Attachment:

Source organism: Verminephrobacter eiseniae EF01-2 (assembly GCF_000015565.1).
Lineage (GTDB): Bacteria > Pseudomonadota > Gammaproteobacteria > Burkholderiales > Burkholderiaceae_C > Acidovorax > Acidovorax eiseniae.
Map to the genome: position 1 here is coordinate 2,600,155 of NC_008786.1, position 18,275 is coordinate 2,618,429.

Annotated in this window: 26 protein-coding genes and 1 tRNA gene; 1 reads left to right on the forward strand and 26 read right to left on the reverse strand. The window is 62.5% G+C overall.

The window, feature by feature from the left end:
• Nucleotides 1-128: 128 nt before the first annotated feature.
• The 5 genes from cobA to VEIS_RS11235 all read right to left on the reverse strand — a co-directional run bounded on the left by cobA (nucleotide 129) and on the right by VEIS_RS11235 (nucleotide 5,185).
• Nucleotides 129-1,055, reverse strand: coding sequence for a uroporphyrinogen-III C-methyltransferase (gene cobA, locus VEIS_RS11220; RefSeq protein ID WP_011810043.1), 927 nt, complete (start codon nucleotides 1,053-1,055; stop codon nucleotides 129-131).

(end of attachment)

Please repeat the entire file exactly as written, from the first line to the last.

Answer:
Source organism: Verminephrobacter eiseniae EF01-2 (assembly GCF_000015565.1).
Lineage (GTDB): Bacteria > Pseudomonadota > Gammaproteobacteria > Burkholderiales > Burkholderiaceae_C > Acidovorax > Acidovorax eiseniae.
Map to the genome: position 1 here is coordinate 2,600,155 of NC_008786.1, position 18,275 is coordinate 2,618,429.

Annotated in this window: 26 protein-coding genes and 1 tRNA gene; 1 reads left to right on the forward strand and 26 read right to left on the reverse strand. The window is 62.5% G+C overall.

The window, feature by feature from the left end:
• Nucleotides 1-128: 128 nt before the first annotated feature.
• The 5 genes from cobA to VEIS_RS11235 all read right to left on the reverse strand — a co-directional run bounded on the left by cobA (nucleotide 129) and on the right by VEIS_RS11235 (nucleotide 5,185).
• Nucleotides 129-1,055, reverse strand: coding sequence for a uroporphyrinogen-III C-methyltransferase (gene cobA, locus VEIS_RS11220; RefSeq protein ID WP_011810043.1), 927 nt, complete (start codon nucleotides 1,053-1,055; stop codon nucleotides 129-131).